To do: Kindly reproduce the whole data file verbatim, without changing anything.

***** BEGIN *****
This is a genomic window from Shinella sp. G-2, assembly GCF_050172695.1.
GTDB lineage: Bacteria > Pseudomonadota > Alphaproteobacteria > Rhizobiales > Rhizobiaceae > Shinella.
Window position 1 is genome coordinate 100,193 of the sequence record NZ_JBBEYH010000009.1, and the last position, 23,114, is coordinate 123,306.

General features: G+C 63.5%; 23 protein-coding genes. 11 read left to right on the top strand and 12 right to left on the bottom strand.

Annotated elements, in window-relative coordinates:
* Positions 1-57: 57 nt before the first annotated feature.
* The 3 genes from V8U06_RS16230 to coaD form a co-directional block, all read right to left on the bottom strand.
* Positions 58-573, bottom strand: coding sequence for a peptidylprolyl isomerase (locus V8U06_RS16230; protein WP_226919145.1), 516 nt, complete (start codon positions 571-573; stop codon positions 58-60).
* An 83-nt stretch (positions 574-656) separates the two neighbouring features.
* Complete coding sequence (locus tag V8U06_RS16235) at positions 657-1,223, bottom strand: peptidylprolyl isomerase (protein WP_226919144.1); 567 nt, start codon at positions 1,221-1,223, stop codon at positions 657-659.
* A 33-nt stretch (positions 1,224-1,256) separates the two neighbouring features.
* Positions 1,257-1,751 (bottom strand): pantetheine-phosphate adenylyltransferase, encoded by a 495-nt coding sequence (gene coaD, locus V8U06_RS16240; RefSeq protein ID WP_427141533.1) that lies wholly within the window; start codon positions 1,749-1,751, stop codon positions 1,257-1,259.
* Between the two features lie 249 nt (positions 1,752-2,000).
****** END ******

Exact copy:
This is a genomic window from Shinella sp. G-2, assembly GCF_050172695.1.
GTDB lineage: Bacteria > Pseudomonadota > Alphaproteobacteria > Rhizobiales > Rhizobiaceae > Shinella.
Window position 1 is genome coordinate 100,193 of the sequence record NZ_JBBEYH010000009.1, and the last position, 23,114, is coordinate 123,306.

General features: G+C 63.5%; 23 protein-coding genes. 11 read left to right on the top strand and 12 right to left on the bottom strand.

Annotated elements, in window-relative coordinates:
* Positions 1-57: 57 nt before the first annotated feature.
* The 3 genes from V8U06_RS16230 to coaD form a co-directional block, all read right to left on the bottom strand.
* Positions 58-573, bottom strand: coding sequence for a peptidylprolyl isomerase (locus V8U06_RS16230; protein WP_226919145.1), 516 nt, complete (start codon positions 571-573; stop codon positions 58-60).
* An 83-nt stretch (positions 574-656) separates the two neighbouring features.
* Complete coding sequence (locus tag V8U06_RS16235) at positions 657-1,223, bottom strand: peptidylprolyl isomerase (protein WP_226919144.1); 567 nt, start codon at positions 1,221-1,223, stop codon at positions 657-659.
* A 33-nt stretch (positions 1,224-1,256) separates the two neighbouring features.
* Positions 1,257-1,751 (bottom strand): pantetheine-phosphate adenylyltransferase, encoded by a 495-nt coding sequence (gene coaD, locus V8U06_RS16240; RefSeq protein ID WP_427141533.1) that lies wholly within the window; start codon positions 1,749-1,751, stop codon positions 1,257-1,259.
* Between the two features lie 249 nt (positions 1,752-2,000).